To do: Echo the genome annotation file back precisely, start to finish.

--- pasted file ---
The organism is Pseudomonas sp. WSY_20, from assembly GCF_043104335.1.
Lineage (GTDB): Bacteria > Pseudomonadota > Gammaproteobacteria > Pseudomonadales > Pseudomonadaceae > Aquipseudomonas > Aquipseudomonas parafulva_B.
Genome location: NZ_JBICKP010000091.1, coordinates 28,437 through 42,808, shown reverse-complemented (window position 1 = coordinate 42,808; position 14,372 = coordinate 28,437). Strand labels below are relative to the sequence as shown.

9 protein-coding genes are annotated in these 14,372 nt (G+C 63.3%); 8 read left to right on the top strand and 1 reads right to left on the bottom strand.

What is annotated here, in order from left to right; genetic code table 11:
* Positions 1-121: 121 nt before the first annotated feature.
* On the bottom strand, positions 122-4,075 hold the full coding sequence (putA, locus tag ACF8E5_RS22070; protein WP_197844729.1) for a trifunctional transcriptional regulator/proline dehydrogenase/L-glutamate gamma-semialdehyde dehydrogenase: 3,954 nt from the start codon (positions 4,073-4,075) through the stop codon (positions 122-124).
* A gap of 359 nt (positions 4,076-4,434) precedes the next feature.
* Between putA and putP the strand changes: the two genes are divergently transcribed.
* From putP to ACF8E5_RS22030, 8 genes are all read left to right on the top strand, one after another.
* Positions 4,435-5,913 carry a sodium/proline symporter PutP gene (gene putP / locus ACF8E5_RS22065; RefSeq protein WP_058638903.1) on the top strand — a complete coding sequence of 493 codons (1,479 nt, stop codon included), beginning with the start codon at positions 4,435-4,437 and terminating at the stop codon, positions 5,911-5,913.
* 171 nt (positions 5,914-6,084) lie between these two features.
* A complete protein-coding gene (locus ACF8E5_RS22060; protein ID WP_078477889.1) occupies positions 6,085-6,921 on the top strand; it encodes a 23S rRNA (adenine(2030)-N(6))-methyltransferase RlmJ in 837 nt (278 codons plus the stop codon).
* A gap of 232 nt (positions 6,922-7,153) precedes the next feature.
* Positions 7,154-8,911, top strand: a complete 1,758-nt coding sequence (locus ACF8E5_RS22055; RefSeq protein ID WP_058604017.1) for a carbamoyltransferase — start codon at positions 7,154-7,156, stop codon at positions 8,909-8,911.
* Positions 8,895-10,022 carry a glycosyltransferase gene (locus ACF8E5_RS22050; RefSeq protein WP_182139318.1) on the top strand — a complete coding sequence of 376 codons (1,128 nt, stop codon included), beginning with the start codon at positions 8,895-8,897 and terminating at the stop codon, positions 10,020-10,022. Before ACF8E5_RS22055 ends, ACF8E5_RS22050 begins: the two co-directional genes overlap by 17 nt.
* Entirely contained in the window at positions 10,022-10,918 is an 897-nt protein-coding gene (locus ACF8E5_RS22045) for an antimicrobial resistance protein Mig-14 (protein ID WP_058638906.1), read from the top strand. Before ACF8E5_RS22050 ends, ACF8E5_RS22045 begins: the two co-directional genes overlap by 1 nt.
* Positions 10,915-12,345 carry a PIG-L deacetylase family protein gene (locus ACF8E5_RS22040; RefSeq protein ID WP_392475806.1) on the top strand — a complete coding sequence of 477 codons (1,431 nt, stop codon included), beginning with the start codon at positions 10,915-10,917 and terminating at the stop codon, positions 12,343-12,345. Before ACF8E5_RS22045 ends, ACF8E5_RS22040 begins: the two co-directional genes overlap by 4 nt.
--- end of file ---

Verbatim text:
The organism is Pseudomonas sp. WSY_20, from assembly GCF_043104335.1.
Lineage (GTDB): Bacteria > Pseudomonadota > Gammaproteobacteria > Pseudomonadales > Pseudomonadaceae > Aquipseudomonas > Aquipseudomonas parafulva_B.
Genome location: NZ_JBICKP010000091.1, coordinates 28,437 through 42,808, shown reverse-complemented (window position 1 = coordinate 42,808; position 14,372 = coordinate 28,437). Strand labels below are relative to the sequence as shown.

9 protein-coding genes are annotated in these 14,372 nt (G+C 63.3%); 8 read left to right on the top strand and 1 reads right to left on the bottom strand.

What is annotated here, in order from left to right; genetic code table 11:
* Positions 1-121: 121 nt before the first annotated feature.
* On the bottom strand, positions 122-4,075 hold the full coding sequence (putA, locus tag ACF8E5_RS22070; protein WP_197844729.1) for a trifunctional transcriptional regulator/proline dehydrogenase/L-glutamate gamma-semialdehyde dehydrogenase: 3,954 nt from the start codon (positions 4,073-4,075) through the stop codon (positions 122-124).
* A gap of 359 nt (positions 4,076-4,434) precedes the next feature.
* Between putA and putP the strand changes: the two genes are divergently transcribed.
* From putP to ACF8E5_RS22030, 8 genes are all read left to right on the top strand, one after another.
* Positions 4,435-5,913 carry a sodium/proline symporter PutP gene (gene putP / locus ACF8E5_RS22065; RefSeq protein WP_058638903.1) on the top strand — a complete coding sequence of 493 codons (1,479 nt, stop codon included), beginning with the start codon at positions 4,435-4,437 and terminating at the stop codon, positions 5,911-5,913.
* 171 nt (positions 5,914-6,084) lie between these two features.
* A complete protein-coding gene (locus ACF8E5_RS22060; protein ID WP_078477889.1) occupies positions 6,085-6,921 on the top strand; it encodes a 23S rRNA (adenine(2030)-N(6))-methyltransferase RlmJ in 837 nt (278 codons plus the stop codon).
* A gap of 232 nt (positions 6,922-7,153) precedes the next feature.
* Positions 7,154-8,911, top strand: a complete 1,758-nt coding sequence (locus ACF8E5_RS22055; RefSeq protein ID WP_058604017.1) for a carbamoyltransferase — start codon at positions 7,154-7,156, stop codon at positions 8,909-8,911.
* Positions 8,895-10,022 carry a glycosyltransferase gene (locus ACF8E5_RS22050; RefSeq protein WP_182139318.1) on the top strand — a complete coding sequence of 376 codons (1,128 nt, stop codon included), beginning with the start codon at positions 8,895-8,897 and terminating at the stop codon, positions 10,020-10,022. Before ACF8E5_RS22055 ends, ACF8E5_RS22050 begins: the two co-directional genes overlap by 17 nt.
* Entirely contained in the window at positions 10,022-10,918 is an 897-nt protein-coding gene (locus ACF8E5_RS22045) for an antimicrobial resistance protein Mig-14 (protein ID WP_058638906.1), read from the top strand. Before ACF8E5_RS22050 ends, ACF8E5_RS22045 begins: the two co-directional genes overlap by 1 nt.
* Positions 10,915-12,345 carry a PIG-L deacetylase family protein gene (locus ACF8E5_RS22040; RefSeq protein ID WP_392475806.1) on the top strand — a complete coding sequence of 477 codons (1,431 nt, stop codon included), beginning with the start codon at positions 10,915-10,917 and terminating at the stop codon, positions 12,343-12,345. Before ACF8E5_RS22045 ends, ACF8E5_RS22040 begins: the two co-directional genes overlap by 4 nt.